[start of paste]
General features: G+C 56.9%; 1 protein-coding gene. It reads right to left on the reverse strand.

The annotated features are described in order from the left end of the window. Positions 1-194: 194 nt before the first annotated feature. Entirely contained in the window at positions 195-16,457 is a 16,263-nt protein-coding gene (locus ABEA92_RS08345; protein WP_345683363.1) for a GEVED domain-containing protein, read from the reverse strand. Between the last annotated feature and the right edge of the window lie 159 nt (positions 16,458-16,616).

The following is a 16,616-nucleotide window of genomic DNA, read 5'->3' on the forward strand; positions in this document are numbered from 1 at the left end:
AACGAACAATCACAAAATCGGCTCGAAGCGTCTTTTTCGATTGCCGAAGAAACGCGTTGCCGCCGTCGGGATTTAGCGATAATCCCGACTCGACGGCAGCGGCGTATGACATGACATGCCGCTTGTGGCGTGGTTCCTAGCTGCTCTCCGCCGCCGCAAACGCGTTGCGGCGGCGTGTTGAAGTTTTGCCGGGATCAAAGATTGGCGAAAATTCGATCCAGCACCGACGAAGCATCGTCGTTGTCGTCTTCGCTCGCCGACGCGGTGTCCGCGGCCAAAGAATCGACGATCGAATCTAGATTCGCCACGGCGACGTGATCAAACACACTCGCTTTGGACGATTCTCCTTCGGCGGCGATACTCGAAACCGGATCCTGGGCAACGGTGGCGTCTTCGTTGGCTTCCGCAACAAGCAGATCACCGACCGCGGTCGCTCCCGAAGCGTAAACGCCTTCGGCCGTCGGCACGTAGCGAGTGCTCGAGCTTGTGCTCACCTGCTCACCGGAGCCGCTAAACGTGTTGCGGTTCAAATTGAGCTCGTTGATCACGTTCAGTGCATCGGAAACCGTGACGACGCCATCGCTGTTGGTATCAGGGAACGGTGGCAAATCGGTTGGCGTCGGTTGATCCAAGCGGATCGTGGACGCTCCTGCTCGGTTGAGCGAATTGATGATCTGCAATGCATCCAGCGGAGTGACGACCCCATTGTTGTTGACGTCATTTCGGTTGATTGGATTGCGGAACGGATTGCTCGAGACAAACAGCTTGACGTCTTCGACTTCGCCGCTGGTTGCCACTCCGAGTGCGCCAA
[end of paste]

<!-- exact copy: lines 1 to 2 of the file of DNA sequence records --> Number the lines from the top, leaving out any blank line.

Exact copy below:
General features: G+C 56.9%; 1 protein-coding gene. It reads right to left on the reverse strand.

The annotated features are described in order from the left end of the window. Positions 1-194: 194 nt before the first annotated feature. Entirely contained in the window at positions 195-16,457 is a 16,263-nt protein-coding gene (locus ABEA92_RS08345; protein WP_345683363.1) for a GEVED domain-containing protein, read from the reverse strand. Between the last annotated feature and the right edge of the window lie 159 nt (positions 16,458-16,616).